Wintercraft: Shadowcry (Book one in the Wintercraft trilogy)
Ten years ago the High Council’s wardens took Kate Winters’ parents to help with the country's war effort. Now the wardens are back...and prisoners, including Kate's uncle Artemis, are taken south on the terrifying Night Train. A far more dangerous enemy hunts Kate and her friend Edgar. Silas Dane -- the High Council's most feared man -- recognizes Kate as one of the Skilled; a rare group of people able to see through the veil between the living and the dead. His spirit was damaged by the High Council's experiments into the veil, and he's convinced that Kate can undo the damage and allow him to find peace. The knowledge Kate needs lies within Wintercraft -- a book thought to be hidden deep beneath the graveyard city of Fume. But the Night of Souls, when the veil between life and death is at its thinnest, is just days away and the High Council have their own sinister plans for Kate and Wintercraft. To help Artemis, Edgar and herself, Kate must honor her pact with a murderer and come face to face with the true nature of death.
In Wintercraft, we meet Kate Winter’s, a young girl living with her uncle tending to a small bookstore not realizing that she is one of the Skilled and that she is wanted by many. One day, Kate and her uncle notice hundreds of birds flying over their small town; suddenly, the birds all plummet to their death and Artemis warns Kate to hide because he knows that the birds are a sign that the wardens have come. Kate has been given little to no information on the wardens, save that they took her parents for the war so she doesn’t immediately heed his warning. Instead, the picks up one of the poor birds and finds that the bird is brought back to life with her touch. Thus begins a whirlwind adventure for Kate and her friend Edgar in which Silas Dane, the most feared man in Albion, hunts them. Silas works for the High Council but he has an agenda of his own. Silas has been given a half-life, his soul has been separated from his body and he is forever trapped in the land of the living while still keeping half of himself in the veil between the living and dead. Silas is convinced that Kate has the power to find him the peace he has been longing for and therefore does what is in his power to keep her safe while still acting as if he is loyal to the council.
I found this book while perusing on Goodreads one day and fell in love with the cover. It seemed like such a different type of story from the blurb and I am always intrigued by the “dark” young adult novels so I decided to pick it up from my local library and I am so happy that I did! I flew threw this book in an afternoon and immediately started book two.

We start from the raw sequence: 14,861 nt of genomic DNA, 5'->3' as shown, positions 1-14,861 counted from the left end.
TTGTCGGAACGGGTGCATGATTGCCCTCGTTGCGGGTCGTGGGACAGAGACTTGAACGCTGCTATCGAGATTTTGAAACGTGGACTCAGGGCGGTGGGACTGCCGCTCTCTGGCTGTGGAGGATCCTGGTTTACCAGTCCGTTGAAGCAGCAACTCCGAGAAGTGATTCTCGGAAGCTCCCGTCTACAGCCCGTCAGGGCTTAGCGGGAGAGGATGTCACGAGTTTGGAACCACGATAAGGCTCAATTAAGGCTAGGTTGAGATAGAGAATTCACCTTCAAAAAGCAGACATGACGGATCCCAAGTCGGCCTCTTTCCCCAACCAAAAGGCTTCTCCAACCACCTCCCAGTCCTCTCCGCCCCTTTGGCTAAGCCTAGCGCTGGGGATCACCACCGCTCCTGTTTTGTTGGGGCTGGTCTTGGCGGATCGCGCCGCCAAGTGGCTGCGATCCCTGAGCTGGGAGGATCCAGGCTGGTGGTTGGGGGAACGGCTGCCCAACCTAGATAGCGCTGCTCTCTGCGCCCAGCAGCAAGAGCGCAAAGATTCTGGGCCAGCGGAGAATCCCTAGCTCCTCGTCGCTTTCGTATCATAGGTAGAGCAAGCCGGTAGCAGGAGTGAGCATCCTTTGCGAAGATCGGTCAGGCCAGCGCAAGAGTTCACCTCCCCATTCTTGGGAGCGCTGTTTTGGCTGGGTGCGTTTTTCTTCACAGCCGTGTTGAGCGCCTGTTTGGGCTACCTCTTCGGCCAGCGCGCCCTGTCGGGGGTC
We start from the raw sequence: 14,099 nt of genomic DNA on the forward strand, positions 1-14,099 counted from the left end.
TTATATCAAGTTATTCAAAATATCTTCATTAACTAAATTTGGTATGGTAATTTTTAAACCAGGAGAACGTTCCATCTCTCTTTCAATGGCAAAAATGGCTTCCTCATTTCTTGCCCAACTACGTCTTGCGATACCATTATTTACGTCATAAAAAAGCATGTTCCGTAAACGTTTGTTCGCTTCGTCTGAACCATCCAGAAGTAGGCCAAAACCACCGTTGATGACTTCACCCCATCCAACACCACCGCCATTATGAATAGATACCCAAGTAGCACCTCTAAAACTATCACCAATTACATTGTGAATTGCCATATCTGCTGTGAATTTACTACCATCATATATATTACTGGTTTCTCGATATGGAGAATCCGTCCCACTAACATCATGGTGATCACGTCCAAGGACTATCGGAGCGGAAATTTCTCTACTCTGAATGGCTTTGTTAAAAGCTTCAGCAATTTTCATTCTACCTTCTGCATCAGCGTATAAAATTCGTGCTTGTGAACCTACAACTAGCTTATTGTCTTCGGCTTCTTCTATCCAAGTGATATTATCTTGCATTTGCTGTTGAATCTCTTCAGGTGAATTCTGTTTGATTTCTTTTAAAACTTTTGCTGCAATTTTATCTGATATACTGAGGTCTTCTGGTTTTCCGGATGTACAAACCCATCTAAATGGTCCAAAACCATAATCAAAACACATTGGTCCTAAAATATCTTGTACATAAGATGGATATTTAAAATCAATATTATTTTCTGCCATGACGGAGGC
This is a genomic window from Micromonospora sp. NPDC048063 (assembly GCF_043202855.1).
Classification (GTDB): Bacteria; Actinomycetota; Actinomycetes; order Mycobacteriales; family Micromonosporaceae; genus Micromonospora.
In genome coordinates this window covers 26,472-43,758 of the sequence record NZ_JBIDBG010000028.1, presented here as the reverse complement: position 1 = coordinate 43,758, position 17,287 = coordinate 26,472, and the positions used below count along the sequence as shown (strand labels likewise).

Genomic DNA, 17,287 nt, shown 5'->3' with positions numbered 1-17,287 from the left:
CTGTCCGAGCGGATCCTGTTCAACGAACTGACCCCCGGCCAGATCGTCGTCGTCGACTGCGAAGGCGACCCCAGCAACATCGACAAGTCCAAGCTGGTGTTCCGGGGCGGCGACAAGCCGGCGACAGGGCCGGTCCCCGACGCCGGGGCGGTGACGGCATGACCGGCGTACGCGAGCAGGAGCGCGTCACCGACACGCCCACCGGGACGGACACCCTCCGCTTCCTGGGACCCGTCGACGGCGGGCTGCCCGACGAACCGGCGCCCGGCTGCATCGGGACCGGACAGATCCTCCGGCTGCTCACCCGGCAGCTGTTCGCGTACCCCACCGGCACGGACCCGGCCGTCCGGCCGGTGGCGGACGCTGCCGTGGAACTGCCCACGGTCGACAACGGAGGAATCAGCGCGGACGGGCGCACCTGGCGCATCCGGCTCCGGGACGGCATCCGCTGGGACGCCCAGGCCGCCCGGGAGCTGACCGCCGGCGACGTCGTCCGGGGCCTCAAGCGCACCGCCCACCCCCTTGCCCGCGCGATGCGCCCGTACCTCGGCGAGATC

The characters in this book are fascinating to me. Kate Winters is a strong female character but she isn’t without fault. Jenna Burtenshaw gives all of her characters many layers (okay, maybe not Da’ru) and the reader is able to appreciate the conflict Kate faces as she comes into her “power” and determines the morally “right” decision in the face of danger. Though she seems stubborn, it is in an educated way so that she doesn’t look like a child. Though the reader can still understand that Kate really is just growing into a young woman and is facing dangers that she has never fathomed. Edgar is Kate’s best friend and though he provides some comedic relief he is far from a silly character. Edgar is faithful and caring yet there are many things about him that Burtenshaw has only alluded to. Many other characters make allusions that there is more to Edgar than meets the eye and I am really intrigued to see who his character turns into. Finally, it is no surprise that Silas Dane is by far my favorite character in the novel. Though he is a foreboding and one can argue, evil, character he is still a loyal soldier who doesn’t make promises he doesn’t intend to keep and he always fulfills his debts. Like Kate and Edgar he is also extremely layered and grows into someone the reader can empathize with come the end of the book. I should probably add that he is extremely swoonworthy. He is intelligent and brooding (my favorite!) and he has a pet crow! Who wouldn’t love that in a guy? I have to add that as of right now there is no romantic plot in the story and though I may have yearned a little I really loved and appreciated the story in a different way. I hadn’t noticed how much more depth a story can have when the “I do everything for love” plotline is taken out of a novel.
The world Jenna Burtenshaw creates is richly imaginative and in a word, magical. It completely drew me in as a reader and I found myself savoring every part of the novel in a wonderful way. I recommend this book to lovers of fantasy and darker young adult fiction.
Make sure to check back later in the week for my review of book two in the Wintercraft series, Blackwatch.